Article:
These tips are the very tip of the iceberg for practicing stillness because stillness goes much deeper but I wanted to start with building a foundation for you to build upon.
Remember in Psalms 46:10 we were told to “ Be still and know that I am god”.
Medical Malpractice is defined as the improper, unskilled, or negligent treatment of a patient by a physician, dentist, nurse, pharmacist, or other health care professional. Let me help make this a little bit clearer for you and share a few interesting facts and figures about medical malpractice:
The belief that malpractice suits are filed with the intention of making a lot of money is false. A study done between 51 New York hospitals showed that poor, Medicaid, or uninsured patients are significantly less likely to sue for malpractice.
The ratio of the number of people that die due to preventable mistakes and the number of people who file a lawsuit is low. According to the Institute of Medicine, about 98,000 die each year due to preventable mistakes, and hundreds of thousands more are injured because of them. However, only one in eight people actually file a lawsuit.
The states with the highest per capita malpractice payouts are New York, Pennsylvania, New Jersey, Massachusetts, and Connecticut. While the lowest states are North Dakota, Texas, Wisconsin, Mississippi, and Indiana.
It seems like a no-brainer that medical malpractice is preventable, but it’s the third leading cause of death in America. According to the Journal of the American Medical Association, 80% of events in the healthcare system are the result of human error.
Malpractice suits usually deal with serious injury, and most people don’t bother suing over small accidents that don’t leave any lasting harm. In 75 different countries, 90% of malpractice suits involved permanent injury or death.
Although nurses are usually in charge of nursing homes patients, many states have adopted special procedures for nursing home issues that don’t fall under malpractice.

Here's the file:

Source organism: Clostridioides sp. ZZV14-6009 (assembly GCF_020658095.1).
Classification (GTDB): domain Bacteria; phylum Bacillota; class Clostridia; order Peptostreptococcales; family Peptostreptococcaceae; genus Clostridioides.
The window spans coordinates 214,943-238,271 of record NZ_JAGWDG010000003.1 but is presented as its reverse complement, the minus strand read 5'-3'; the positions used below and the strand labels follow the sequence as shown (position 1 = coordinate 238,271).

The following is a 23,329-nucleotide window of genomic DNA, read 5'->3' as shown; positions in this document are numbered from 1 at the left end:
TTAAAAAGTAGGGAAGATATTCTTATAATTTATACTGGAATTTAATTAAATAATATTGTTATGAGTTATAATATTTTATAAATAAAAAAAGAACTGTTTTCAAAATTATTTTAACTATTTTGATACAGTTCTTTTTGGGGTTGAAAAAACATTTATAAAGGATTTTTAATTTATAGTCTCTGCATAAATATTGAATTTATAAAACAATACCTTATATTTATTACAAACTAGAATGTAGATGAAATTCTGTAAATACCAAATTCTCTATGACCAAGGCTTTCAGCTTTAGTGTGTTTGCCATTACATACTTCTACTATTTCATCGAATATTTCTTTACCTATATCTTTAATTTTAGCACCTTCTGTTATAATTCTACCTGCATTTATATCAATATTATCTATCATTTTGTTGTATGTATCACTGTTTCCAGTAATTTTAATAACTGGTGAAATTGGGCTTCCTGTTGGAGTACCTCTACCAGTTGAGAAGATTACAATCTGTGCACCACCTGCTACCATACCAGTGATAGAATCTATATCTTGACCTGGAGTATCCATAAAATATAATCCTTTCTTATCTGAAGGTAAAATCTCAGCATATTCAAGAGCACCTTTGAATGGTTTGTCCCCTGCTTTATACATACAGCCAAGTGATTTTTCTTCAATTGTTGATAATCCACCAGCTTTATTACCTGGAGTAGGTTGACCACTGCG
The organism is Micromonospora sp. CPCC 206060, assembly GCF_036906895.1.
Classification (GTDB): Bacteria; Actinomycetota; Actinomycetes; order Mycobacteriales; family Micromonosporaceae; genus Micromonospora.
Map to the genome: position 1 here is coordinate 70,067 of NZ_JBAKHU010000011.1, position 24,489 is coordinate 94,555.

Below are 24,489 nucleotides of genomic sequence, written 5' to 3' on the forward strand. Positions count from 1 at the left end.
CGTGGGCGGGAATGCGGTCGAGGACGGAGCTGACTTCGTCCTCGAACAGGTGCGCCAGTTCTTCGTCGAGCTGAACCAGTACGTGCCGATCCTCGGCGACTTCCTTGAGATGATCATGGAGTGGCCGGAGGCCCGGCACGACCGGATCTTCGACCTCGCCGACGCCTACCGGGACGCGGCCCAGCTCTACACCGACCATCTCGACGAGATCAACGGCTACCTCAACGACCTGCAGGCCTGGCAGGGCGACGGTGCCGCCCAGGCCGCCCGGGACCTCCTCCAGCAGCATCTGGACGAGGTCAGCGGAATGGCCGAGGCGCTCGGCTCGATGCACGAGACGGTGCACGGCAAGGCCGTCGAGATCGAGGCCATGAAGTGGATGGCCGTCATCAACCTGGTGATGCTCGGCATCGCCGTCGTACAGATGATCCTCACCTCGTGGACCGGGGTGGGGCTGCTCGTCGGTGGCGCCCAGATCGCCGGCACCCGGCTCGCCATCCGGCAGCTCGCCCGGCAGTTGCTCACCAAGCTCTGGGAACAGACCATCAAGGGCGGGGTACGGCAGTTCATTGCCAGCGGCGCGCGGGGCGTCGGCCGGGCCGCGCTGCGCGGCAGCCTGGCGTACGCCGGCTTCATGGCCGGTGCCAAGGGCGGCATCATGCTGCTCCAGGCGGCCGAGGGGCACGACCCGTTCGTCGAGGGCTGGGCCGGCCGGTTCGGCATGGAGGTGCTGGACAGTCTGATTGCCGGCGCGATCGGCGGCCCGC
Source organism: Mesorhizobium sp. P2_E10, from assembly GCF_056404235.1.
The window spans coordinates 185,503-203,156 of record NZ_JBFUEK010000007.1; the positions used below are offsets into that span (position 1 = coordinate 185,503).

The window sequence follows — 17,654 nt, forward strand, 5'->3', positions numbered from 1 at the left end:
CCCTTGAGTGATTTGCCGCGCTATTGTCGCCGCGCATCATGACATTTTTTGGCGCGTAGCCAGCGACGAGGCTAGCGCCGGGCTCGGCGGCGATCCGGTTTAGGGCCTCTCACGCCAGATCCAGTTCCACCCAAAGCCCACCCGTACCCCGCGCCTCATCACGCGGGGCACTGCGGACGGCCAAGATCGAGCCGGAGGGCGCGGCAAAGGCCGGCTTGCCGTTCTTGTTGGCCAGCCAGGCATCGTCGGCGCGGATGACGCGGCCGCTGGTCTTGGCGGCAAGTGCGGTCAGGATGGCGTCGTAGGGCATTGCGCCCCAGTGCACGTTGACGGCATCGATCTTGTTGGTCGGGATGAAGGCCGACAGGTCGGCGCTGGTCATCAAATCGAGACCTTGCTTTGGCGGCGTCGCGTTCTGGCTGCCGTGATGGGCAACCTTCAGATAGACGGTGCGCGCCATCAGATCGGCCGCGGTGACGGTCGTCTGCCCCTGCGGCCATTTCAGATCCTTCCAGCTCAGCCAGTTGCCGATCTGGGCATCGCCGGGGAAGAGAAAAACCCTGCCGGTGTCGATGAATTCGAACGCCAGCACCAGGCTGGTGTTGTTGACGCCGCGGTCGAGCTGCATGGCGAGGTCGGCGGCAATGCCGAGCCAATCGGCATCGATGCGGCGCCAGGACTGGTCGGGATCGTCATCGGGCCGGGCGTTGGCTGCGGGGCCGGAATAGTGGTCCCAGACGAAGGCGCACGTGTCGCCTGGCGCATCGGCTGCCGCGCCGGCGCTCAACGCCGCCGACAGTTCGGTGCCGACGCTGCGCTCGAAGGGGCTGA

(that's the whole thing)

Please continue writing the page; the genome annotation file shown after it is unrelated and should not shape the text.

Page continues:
While the number of doctors has increased, some doctors still feel they’re handling too many patients. According to the Maryland Practice Team, 40% of doctors feel their patient volume can lead to errors.
America spends $2.2 trillion a year on healthcare, and only $7.1 billion on defending claims and compensating victims. While that seems like a lot, it only accounts for 0.3 percent of healthcare costs.
There are two common reasons for a malpractice suit. For inpatient errors, 34% of malpractice suits were because of surgical errors. For outpatient errors, 46% of malpractice suits were the result of errors in diagnoses.
Only 7.6 percent of doctors found guilty in two or more malpractice suits were punished, and only 13 percent of doctors who were guilty in five or more malpractice suits were punished.
Wow, so that was a lot right? Yes it was! These interesting facts and figures may have you wondering how can I avoid being apart of a medical malpractice suit where I am defending my actions as a clinician. Well I am glad you asked! I would like to share 5 tips to help you remain free and clear of being a defendant of a medical malpractice case:
Document, Document, Document– As a legal nurse consultant, I can’t tell you how many nurse are not documenting properly. Remember the things we were all taught in nursing school ” if it was documented, it wasn’t done!! It is very hard to go before a court and say “Oh I did it, but I forgot to document it”. I can tell you this is a automatic strike against you. Also make sure your documentation is clear and concise. It should paint a very clear picture of exactly what happened while that patient was in your care and not leave anything to the imagination.